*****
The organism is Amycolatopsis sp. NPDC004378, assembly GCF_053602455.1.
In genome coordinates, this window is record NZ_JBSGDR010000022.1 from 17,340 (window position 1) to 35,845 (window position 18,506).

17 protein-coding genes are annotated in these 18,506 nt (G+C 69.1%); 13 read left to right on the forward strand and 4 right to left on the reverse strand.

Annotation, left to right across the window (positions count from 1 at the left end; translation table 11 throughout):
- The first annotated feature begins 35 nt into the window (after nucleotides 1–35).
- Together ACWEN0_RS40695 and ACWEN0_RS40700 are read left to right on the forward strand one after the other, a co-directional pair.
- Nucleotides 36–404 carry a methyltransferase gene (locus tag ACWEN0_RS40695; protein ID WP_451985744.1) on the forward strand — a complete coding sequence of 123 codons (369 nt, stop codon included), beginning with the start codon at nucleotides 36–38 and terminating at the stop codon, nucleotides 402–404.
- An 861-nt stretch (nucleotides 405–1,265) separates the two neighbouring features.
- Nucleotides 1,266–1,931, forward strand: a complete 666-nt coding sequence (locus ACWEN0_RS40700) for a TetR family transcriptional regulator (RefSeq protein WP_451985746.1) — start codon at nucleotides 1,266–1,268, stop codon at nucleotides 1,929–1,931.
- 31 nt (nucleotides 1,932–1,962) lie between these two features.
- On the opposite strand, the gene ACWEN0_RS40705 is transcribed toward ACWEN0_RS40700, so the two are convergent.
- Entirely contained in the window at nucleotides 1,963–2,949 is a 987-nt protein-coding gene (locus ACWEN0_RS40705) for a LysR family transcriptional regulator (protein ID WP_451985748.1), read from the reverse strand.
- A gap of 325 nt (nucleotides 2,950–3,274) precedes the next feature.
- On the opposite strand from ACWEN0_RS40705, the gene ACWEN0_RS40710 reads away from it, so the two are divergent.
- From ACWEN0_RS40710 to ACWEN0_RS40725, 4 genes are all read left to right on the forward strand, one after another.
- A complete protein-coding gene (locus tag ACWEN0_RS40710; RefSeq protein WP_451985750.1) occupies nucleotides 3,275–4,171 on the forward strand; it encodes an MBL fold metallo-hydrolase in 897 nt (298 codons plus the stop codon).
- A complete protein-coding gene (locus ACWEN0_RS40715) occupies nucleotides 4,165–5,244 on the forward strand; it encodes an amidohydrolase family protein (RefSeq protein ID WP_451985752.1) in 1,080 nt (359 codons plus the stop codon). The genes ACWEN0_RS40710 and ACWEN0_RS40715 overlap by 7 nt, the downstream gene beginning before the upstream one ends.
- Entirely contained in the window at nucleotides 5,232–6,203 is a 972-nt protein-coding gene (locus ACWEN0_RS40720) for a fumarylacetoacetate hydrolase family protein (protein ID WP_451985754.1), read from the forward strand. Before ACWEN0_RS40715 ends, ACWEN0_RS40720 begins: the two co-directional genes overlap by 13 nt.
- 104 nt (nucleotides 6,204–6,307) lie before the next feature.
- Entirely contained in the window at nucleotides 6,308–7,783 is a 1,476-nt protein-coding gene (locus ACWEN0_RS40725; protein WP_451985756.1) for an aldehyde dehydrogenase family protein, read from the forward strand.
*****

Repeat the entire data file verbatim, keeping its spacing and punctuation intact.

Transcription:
The organism is Amycolatopsis sp. NPDC004378, assembly GCF_053602455.1.
In genome coordinates, this window is record NZ_JBSGDR010000022.1 from 17,340 (window position 1) to 35,845 (window position 18,506).

17 protein-coding genes are annotated in these 18,506 nt (G+C 69.1%); 13 read left to right on the forward strand and 4 right to left on the reverse strand.

Annotation, left to right across the window (positions count from 1 at the left end; translation table 11 throughout):
- The first annotated feature begins 35 nt into the window (after nucleotides 1–35).
- Together ACWEN0_RS40695 and ACWEN0_RS40700 are read left to right on the forward strand one after the other, a co-directional pair.
- Nucleotides 36–404 carry a methyltransferase gene (locus tag ACWEN0_RS40695; protein ID WP_451985744.1) on the forward strand — a complete coding sequence of 123 codons (369 nt, stop codon included), beginning with the start codon at nucleotides 36–38 and terminating at the stop codon, nucleotides 402–404.
- An 861-nt stretch (nucleotides 405–1,265) separates the two neighbouring features.
- Nucleotides 1,266–1,931, forward strand: a complete 666-nt coding sequence (locus ACWEN0_RS40700) for a TetR family transcriptional regulator (RefSeq protein WP_451985746.1) — start codon at nucleotides 1,266–1,268, stop codon at nucleotides 1,929–1,931.
- 31 nt (nucleotides 1,932–1,962) lie between these two features.
- On the opposite strand, the gene ACWEN0_RS40705 is transcribed toward ACWEN0_RS40700, so the two are convergent.
- Entirely contained in the window at nucleotides 1,963–2,949 is a 987-nt protein-coding gene (locus ACWEN0_RS40705) for a LysR family transcriptional regulator (protein ID WP_451985748.1), read from the reverse strand.
- A gap of 325 nt (nucleotides 2,950–3,274) precedes the next feature.
- On the opposite strand from ACWEN0_RS40705, the gene ACWEN0_RS40710 reads away from it, so the two are divergent.
- From ACWEN0_RS40710 to ACWEN0_RS40725, 4 genes are all read left to right on the forward strand, one after another.
- A complete protein-coding gene (locus tag ACWEN0_RS40710; RefSeq protein WP_451985750.1) occupies nucleotides 3,275–4,171 on the forward strand; it encodes an MBL fold metallo-hydrolase in 897 nt (298 codons plus the stop codon).
- A complete protein-coding gene (locus ACWEN0_RS40715) occupies nucleotides 4,165–5,244 on the forward strand; it encodes an amidohydrolase family protein (RefSeq protein ID WP_451985752.1) in 1,080 nt (359 codons plus the stop codon). The genes ACWEN0_RS40710 and ACWEN0_RS40715 overlap by 7 nt, the downstream gene beginning before the upstream one ends.
- Entirely contained in the window at nucleotides 5,232–6,203 is a 972-nt protein-coding gene (locus ACWEN0_RS40720) for a fumarylacetoacetate hydrolase family protein (protein ID WP_451985754.1), read from the forward strand. Before ACWEN0_RS40715 ends, ACWEN0_RS40720 begins: the two co-directional genes overlap by 13 nt.
- 104 nt (nucleotides 6,204–6,307) lie before the next feature.
- Entirely contained in the window at nucleotides 6,308–7,783 is a 1,476-nt protein-coding gene (locus ACWEN0_RS40725; protein WP_451985756.1) for an aldehyde dehydrogenase family protein, read from the forward strand.